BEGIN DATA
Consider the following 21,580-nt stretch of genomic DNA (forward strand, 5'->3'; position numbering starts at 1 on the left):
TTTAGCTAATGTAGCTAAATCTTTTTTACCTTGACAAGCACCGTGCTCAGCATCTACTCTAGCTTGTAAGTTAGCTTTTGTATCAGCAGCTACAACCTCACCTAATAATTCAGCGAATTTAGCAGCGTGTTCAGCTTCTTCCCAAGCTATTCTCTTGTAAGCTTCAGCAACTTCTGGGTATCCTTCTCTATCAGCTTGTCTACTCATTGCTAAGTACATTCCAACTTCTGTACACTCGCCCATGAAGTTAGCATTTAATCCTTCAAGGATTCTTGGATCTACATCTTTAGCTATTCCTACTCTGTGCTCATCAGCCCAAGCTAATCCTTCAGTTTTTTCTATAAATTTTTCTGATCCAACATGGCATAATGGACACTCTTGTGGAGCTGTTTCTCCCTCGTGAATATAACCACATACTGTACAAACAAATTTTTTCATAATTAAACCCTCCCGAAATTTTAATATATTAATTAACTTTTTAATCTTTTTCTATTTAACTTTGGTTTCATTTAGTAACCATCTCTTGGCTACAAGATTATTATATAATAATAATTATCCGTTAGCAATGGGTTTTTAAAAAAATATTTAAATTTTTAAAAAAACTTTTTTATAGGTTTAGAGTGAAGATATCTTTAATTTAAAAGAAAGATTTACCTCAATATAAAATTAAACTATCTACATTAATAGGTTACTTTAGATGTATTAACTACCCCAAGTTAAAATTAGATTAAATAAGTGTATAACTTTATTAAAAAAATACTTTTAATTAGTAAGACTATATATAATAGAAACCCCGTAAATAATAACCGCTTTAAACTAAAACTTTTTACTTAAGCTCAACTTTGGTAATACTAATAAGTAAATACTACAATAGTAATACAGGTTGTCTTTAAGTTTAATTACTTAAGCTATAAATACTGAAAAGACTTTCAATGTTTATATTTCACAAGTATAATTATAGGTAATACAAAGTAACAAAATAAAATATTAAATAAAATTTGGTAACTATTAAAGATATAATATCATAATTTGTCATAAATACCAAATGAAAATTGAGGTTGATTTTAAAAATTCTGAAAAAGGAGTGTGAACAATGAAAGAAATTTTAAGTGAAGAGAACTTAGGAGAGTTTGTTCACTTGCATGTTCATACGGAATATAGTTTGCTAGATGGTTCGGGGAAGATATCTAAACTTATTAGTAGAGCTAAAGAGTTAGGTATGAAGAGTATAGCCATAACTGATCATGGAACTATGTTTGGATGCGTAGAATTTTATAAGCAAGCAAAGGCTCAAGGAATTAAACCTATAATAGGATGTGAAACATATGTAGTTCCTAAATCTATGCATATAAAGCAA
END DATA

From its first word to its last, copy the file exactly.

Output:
Consider the following 21,580-nt stretch of genomic DNA (forward strand, 5'->3'; position numbering starts at 1 on the left):
TTTAGCTAATGTAGCTAAATCTTTTTTACCTTGACAAGCACCGTGCTCAGCATCTACTCTAGCTTGTAAGTTAGCTTTTGTATCAGCAGCTACAACCTCACCTAATAATTCAGCGAATTTAGCAGCGTGTTCAGCTTCTTCCCAAGCTATTCTCTTGTAAGCTTCAGCAACTTCTGGGTATCCTTCTCTATCAGCTTGTCTACTCATTGCTAAGTACATTCCAACTTCTGTACACTCGCCCATGAAGTTAGCATTTAATCCTTCAAGGATTCTTGGATCTACATCTTTAGCTATTCCTACTCTGTGCTCATCAGCCCAAGCTAATCCTTCAGTTTTTTCTATAAATTTTTCTGATCCAACATGGCATAATGGACACTCTTGTGGAGCTGTTTCTCCCTCGTGAATATAACCACATACTGTACAAACAAATTTTTTCATAATTAAACCCTCCCGAAATTTTAATATATTAATTAACTTTTTAATCTTTTTCTATTTAACTTTGGTTTCATTTAGTAACCATCTCTTGGCTACAAGATTATTATATAATAATAATTATCCGTTAGCAATGGGTTTTTAAAAAAATATTTAAATTTTTAAAAAAACTTTTTTATAGGTTTAGAGTGAAGATATCTTTAATTTAAAAGAAAGATTTACCTCAATATAAAATTAAACTATCTACATTAATAGGTTACTTTAGATGTATTAACTACCCCAAGTTAAAATTAGATTAAATAAGTGTATAACTTTATTAAAAAAATACTTTTAATTAGTAAGACTATATATAATAGAAACCCCGTAAATAATAACCGCTTTAAACTAAAACTTTTTACTTAAGCTCAACTTTGGTAATACTAATAAGTAAATACTACAATAGTAATACAGGTTGTCTTTAAGTTTAATTACTTAAGCTATAAATACTGAAAAGACTTTCAATGTTTATATTTCACAAGTATAATTATAGGTAATACAAAGTAACAAAATAAAATATTAAATAAAATTTGGTAACTATTAAAGATATAATATCATAATTTGTCATAAATACCAAATGAAAATTGAGGTTGATTTTAAAAATTCTGAAAAAGGAGTGTGAACAATGAAAGAAATTTTAAGTGAAGAGAACTTAGGAGAGTTTGTTCACTTGCATGTTCATACGGAATATAGTTTGCTAGATGGTTCGGGGAAGATATCTAAACTTATTAGTAGAGCTAAAGAGTTAGGTATGAAGAGTATAGCCATAACTGATCATGGAACTATGTTTGGATGCGTAGAATTTTATAAGCAAGCAAAGGCTCAAGGAATTAAACCTATAATAGGATGTGAAACATATGTAGTTCCTAAATCTATGCATATAAAGCAA